Blog Innovation

From Disruption to Up-ruption: Exploring the Rise to a Higher Logic

In the ever-evolving landscape of business, traditional strategic frameworks can fall short in preparing organizations for the challenges of tomorrow. In the latest Thinkers50 Radar list, we came across Greg Bernarda and his concept of up-ruption. Greg, who is also co-author of the bestseller Value Proposition Design, developed the idea of up-ruption to urge leaders to rise from an era of disruption to an era of higher meaning and new value creation.

We turned to Greg to dive into this fresh perspective on strategic innovation, and here’s what he said:

Nordic Business Forum: Can you provide an overview of the up-ruption concept?

Greg Bernarda: Up-ruption is about undoing what is stuck or outdated and elevating it to its higher expression. While disruption often shifts value around, up-ruption lifts everyone up and creates a step change of progress. It’s a concept for anyone seeking to elevate their field, project, or community and wanting to move into an era of higher meaning and new value creation.

Up-ruptive leaders adopt a mindset and language that transcends the usual business logic of efficiency and rationality to embrace more complexity and subtlety.

NBF: Can you explain why you believe that leaders today need to embrace up-ruption by acting like Mayors rather than CEOs?

GB: One dimension of up-ruption is a shift from the individual to the collective, from the organization to the ecosystem. If a CEO looks after their own house, ecosystem leaders look after the entire village. They think and act like Mayors, and take responsibility for a larger terrain of value creation where more becomes possible.

15 years ago, we saw a shift from product to business model thinking, where the product became only one component of a larger formula of value creation. Today, we see a similar shift, where the business model becomes only one component of a superior formula of value creation.

Embracing this shift is a boon to meet the systemic nature of our contemporary issues at the appropriate level and to unlock new value for our organizations and society alike.

NBF: In practical terms, how can organizations leverage the principles of up-ruption to drive growth?

GB: By stretching their mindset and terrain of exploration in two ways:

Firstly, by engaging with what is not visible. We only unlock real growth and value if we tap into meaning that is not yet expressed. Searching, spotting, and channeling this new meaning into a new expression is work that requires navigating into dimensions that are not readily apparent or often even acknowledged.

Secondly, by expanding their operational scope to the broader ecosystem, organizations can, independently or in collaboration with others, dismantle structural barriers and open up avenues for value creation that was previously unattainable.

NBF: Are there specific industries or types of businesses that are particularly well-suited to adopting the up-ruption approach? If so, why?

GB: I don’t think there are any types or sizes of geographies better suited to it. In fact, I keep being surprised by the ways in which people make use of it in their own context. From a one-man show chess educator in Australia, to an SME energy company in Switzerland, and all the way to the largest national financial conglomerate working on developing the middle class in Peru.

Part of the key here is to go beyond the idea of ‘industry’ or ’sector’, by connecting first and foremost with a societal need or possibility that might not be met, and from there to create new relationships among actors and other pieces of the puzzle that can deliver on that possibility.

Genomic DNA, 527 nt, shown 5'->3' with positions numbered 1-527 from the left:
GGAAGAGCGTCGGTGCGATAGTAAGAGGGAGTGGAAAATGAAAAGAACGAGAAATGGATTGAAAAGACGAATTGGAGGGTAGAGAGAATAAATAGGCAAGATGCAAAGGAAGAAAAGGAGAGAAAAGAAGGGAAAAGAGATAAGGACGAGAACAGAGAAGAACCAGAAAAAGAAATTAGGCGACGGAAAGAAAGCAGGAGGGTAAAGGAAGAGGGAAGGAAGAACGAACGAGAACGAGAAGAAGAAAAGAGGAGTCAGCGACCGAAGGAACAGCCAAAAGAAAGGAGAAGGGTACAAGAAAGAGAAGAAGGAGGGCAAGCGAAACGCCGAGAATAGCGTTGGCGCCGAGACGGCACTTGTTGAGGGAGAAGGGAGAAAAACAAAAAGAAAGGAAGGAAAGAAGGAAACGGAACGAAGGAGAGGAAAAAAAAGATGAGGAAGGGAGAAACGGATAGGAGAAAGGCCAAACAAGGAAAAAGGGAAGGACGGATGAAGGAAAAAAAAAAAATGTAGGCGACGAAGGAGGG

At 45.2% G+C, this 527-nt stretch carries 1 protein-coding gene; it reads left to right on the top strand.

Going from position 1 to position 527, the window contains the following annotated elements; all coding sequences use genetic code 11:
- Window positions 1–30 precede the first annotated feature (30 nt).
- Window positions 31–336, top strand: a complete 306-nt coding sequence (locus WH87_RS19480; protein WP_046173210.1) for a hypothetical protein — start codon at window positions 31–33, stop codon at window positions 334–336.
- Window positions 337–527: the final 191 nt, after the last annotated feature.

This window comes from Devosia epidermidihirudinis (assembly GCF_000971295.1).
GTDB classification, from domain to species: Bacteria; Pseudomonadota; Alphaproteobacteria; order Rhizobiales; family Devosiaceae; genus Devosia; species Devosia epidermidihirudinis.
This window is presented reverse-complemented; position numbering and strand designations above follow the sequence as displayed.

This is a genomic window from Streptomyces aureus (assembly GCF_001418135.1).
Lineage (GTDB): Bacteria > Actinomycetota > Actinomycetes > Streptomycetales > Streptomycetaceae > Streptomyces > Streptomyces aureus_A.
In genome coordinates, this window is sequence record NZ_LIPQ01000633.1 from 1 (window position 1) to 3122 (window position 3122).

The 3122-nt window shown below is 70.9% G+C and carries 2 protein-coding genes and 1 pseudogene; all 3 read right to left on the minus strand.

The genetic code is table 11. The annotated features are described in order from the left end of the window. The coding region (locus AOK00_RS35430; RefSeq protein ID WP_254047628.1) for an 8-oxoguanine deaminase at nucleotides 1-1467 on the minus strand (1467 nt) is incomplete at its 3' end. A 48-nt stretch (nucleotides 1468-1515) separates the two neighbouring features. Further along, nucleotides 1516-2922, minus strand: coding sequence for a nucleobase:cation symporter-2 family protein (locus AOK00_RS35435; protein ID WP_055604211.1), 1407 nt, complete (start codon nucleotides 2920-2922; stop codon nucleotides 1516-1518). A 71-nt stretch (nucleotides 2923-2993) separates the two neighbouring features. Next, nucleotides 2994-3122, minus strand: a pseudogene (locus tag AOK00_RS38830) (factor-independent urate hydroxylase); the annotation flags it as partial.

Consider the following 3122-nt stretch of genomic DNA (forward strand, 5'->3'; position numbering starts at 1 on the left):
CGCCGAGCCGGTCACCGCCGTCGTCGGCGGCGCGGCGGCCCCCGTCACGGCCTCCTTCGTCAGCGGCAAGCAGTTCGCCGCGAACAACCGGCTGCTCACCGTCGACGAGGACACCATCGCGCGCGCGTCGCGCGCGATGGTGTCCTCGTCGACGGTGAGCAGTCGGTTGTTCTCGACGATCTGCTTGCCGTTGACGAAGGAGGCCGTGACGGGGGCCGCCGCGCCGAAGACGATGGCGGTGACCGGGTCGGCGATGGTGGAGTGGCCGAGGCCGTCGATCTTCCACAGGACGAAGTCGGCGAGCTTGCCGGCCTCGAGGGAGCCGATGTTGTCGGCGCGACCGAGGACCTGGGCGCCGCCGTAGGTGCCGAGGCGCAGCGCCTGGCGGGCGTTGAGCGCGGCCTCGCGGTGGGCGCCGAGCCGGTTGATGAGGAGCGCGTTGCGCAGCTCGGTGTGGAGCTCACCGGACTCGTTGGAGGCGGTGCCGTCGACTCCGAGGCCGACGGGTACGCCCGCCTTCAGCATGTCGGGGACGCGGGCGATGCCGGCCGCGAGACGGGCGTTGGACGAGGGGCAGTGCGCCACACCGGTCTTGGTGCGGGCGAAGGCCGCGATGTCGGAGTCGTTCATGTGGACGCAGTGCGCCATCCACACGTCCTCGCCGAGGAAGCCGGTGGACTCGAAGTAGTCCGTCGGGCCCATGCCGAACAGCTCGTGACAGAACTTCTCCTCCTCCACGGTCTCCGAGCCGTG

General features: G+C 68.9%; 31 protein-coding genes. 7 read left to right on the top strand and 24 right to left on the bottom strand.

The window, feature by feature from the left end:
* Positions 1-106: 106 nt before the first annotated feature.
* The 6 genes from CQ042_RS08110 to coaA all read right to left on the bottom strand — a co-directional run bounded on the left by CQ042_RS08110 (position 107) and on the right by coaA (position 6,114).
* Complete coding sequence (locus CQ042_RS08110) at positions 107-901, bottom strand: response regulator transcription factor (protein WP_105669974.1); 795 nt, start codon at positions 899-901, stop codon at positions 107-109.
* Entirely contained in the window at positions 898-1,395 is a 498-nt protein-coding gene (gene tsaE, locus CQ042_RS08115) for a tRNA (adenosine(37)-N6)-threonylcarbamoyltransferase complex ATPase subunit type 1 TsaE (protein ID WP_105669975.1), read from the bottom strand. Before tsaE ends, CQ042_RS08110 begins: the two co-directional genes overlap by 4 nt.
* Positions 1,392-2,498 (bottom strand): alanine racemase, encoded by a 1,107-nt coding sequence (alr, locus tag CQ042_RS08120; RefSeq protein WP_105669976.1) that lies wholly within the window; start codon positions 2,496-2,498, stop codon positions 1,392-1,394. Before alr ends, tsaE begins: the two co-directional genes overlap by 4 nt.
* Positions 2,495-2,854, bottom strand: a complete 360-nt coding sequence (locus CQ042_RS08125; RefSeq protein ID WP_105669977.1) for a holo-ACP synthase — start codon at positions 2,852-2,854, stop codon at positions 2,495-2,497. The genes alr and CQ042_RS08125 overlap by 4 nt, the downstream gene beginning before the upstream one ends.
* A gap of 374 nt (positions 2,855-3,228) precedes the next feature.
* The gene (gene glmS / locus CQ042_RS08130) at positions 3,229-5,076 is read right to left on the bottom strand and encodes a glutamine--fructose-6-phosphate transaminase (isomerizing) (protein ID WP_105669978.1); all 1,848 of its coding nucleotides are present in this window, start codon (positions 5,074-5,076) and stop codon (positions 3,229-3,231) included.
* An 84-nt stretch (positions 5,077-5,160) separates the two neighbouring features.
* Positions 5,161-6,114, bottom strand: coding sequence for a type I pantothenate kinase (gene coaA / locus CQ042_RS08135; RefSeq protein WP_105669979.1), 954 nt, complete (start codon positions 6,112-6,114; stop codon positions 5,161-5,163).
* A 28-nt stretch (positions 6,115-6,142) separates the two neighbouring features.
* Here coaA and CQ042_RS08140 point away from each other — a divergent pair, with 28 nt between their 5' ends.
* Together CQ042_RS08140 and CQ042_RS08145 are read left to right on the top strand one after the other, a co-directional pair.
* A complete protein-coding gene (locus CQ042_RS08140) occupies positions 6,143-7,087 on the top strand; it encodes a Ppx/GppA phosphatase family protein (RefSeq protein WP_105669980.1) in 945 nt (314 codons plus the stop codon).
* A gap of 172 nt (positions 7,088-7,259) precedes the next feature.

NBF: Can you share any real-world examples or case studies of companies that have successfully embraced the up-ruption mindset and achieved notable results?

GB: My original inspiration comes from a trip to China in the early 2010s. The country was in the process of lifting hundreds of millions out of poverty, at the same time as facing peak pollution, food safety issues, a requirement for massive job creation, and more. While I was in the country, I asked people which innovation was inspiring to them and they all pointed me to Alibaba, and in particular to Taobao (e-commerce platform present mostly in China). I studied it and it became clear to me that it was not your standard business. Things of a different scale and nature were done to make e-commerce work, creating trust in the economy, building an infrastructure of digital payments with a consortium of banks, or ushering in the emergence of a whole new logistics industry. The logic was closer to building a country than a business. And similarly, the value created was not just business, but societal as well, with the creation of tens of millions of jobs, bringing more integrity in commerce, and integrating rural villages into the modern economy.

The same principles of higher value creation can be observed in some of the most impactful socio-economic transformations of the last 100 years, from the electrification of society in the late 19th century, to the emergence of the automobile sector, microfinance, the PC industry, or more recently the shift to electric mobility in the last two decades.

NBF: What are the first practical steps leaders should take to incorporate up-ruption into their strategic thinking?

GB: The first step is to shift focus from a business mission to a societal purpose. The second step is to deliver on it.

This may seem like tongue-in-cheek advice. But the most impactful organizations operate out of a certain simplicity of purpose, which serves to create coherence for all pieces of the system to align towards the new possibility. It doesn’t need to be big, but it needs to be honest.

So, what up-ruption will you start?


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